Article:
So where is the silver lining to this dark cloud?

Essentially the same situation existed from the year 2000 to 2006 when most viewers were hopelessly hooked on to Indian soaps. Then came Hum TV and some others like it with the novelty and might of its dramas, reinventing the landscape of local television. Consequently, the industry grew so big that hundreds of new actors, technicians, writers and directors found innumerable opportunities to work and grow. Actors became millionaires and producers became production houses. This was possible not because of semi-clad women, shiny cars, lavish bungalows but superior, intelligent content.

There is also an outcry for protection of Pakistan’s television drama industry. Protection for an industry that has had time to grow for almost 50 years? Protection for an industry that has the most creative, most passionate, most dedicated people who are being painted as scared, anxious and uncompetitive? Protection is for the weak, the helpless and for six-month-old babies. The industry and its people have a lot of self respect and pride. It doesn’t need protection, it just needs focus. And unity.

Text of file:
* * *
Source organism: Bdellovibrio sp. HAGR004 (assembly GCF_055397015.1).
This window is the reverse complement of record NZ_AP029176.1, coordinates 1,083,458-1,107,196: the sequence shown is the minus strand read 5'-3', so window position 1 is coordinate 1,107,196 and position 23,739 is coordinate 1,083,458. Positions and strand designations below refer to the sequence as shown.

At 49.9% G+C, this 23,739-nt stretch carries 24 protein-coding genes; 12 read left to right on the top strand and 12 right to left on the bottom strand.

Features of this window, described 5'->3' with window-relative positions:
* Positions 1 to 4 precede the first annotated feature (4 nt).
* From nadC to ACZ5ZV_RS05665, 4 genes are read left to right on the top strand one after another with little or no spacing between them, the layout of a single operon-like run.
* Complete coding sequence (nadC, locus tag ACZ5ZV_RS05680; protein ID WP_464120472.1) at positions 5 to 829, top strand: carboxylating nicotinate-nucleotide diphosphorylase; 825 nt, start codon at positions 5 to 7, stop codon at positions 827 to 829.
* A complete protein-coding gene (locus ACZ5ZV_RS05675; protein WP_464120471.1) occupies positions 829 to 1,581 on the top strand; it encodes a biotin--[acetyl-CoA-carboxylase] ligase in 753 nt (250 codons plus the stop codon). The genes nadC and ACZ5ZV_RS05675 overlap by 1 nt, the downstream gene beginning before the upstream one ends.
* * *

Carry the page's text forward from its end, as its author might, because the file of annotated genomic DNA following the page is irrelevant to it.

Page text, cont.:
All that is needed is to stop panicking, admit mistakes and flaws, and scale down on the number of productions. Focusing on content and reviving such industries in Lahore, Islamabad, Quetta and Peshawar is another must. Their local talent and technicians must be employed by channels and producers in order to offer ingenious indigenous assorted tales instead of rehashing urban Karachi stories. This is the only way our television drama industry can unite and restore local drama to its former glory. Otherwise, the only ‘saving’ the industry would need would be from us.


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Comments (14) Closed

Imran Khan Jan 15, 2013 03:07pm
whats wrong with you people....people want the best and forget the people downgrade yourself...